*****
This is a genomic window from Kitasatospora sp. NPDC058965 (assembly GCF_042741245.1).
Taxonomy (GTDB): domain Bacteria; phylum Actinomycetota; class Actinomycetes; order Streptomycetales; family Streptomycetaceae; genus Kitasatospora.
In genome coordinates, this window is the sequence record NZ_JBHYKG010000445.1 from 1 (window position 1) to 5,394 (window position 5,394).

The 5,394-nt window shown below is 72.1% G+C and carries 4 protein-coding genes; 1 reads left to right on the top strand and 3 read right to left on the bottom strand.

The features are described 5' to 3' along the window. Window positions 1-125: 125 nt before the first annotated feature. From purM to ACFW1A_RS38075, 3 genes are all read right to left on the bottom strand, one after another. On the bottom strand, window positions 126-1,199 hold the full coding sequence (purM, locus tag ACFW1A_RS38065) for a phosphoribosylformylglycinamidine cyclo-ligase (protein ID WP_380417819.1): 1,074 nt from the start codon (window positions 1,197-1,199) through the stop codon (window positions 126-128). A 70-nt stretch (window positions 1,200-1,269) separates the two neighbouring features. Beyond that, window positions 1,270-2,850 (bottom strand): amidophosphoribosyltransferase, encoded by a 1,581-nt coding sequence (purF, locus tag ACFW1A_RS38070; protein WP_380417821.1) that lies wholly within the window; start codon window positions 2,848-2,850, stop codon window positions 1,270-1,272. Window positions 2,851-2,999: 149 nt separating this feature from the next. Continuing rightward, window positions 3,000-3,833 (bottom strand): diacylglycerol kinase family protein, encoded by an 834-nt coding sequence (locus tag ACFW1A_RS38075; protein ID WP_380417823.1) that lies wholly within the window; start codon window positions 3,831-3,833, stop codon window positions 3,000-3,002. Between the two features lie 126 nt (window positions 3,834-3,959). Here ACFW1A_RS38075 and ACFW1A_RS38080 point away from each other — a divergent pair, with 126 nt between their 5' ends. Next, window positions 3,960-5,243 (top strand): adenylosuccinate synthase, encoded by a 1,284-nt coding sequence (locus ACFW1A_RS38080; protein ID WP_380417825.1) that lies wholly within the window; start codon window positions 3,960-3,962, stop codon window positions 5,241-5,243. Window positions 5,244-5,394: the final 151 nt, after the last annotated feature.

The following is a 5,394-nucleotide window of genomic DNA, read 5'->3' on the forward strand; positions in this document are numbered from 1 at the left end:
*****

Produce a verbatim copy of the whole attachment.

This is a genomic window from Kitasatospora sp. NPDC058965 (assembly GCF_042741245.1).
Taxonomy (GTDB): domain Bacteria; phylum Actinomycetota; class Actinomycetes; order Streptomycetales; family Streptomycetaceae; genus Kitasatospora.
In genome coordinates, this window is the sequence record NZ_JBHYKG010000445.1 from 1 (window position 1) to 5,394 (window position 5,394).

The 5,394-nt window shown below is 72.1% G+C and carries 4 protein-coding genes; 1 reads left to right on the top strand and 3 read right to left on the bottom strand.

The features are described 5' to 3' along the window. Window positions 1-125: 125 nt before the first annotated feature. From purM to ACFW1A_RS38075, 3 genes are all read right to left on the bottom strand, one after another. On the bottom strand, window positions 126-1,199 hold the full coding sequence (purM, locus tag ACFW1A_RS38065) for a phosphoribosylformylglycinamidine cyclo-ligase (protein ID WP_380417819.1): 1,074 nt from the start codon (window positions 1,197-1,199) through the stop codon (window positions 126-128). A 70-nt stretch (window positions 1,200-1,269) separates the two neighbouring features. Beyond that, window positions 1,270-2,850 (bottom strand): amidophosphoribosyltransferase, encoded by a 1,581-nt coding sequence (purF, locus tag ACFW1A_RS38070; protein WP_380417821.1) that lies wholly within the window; start codon window positions 2,848-2,850, stop codon window positions 1,270-1,272. Window positions 2,851-2,999: 149 nt separating this feature from the next. Continuing rightward, window positions 3,000-3,833 (bottom strand): diacylglycerol kinase family protein, encoded by an 834-nt coding sequence (locus tag ACFW1A_RS38075; protein ID WP_380417823.1) that lies wholly within the window; start codon window positions 3,831-3,833, stop codon window positions 3,000-3,002. Between the two features lie 126 nt (window positions 3,834-3,959). Here ACFW1A_RS38075 and ACFW1A_RS38080 point away from each other — a divergent pair, with 126 nt between their 5' ends. Next, window positions 3,960-5,243 (top strand): adenylosuccinate synthase, encoded by a 1,284-nt coding sequence (locus ACFW1A_RS38080; protein ID WP_380417825.1) that lies wholly within the window; start codon window positions 3,960-3,962, stop codon window positions 5,241-5,243. Window positions 5,244-5,394: the final 151 nt, after the last annotated feature.

The following is a 5,394-nucleotide window of genomic DNA, read 5'->3' on the forward strand; positions in this document are numbered from 1 at the left end: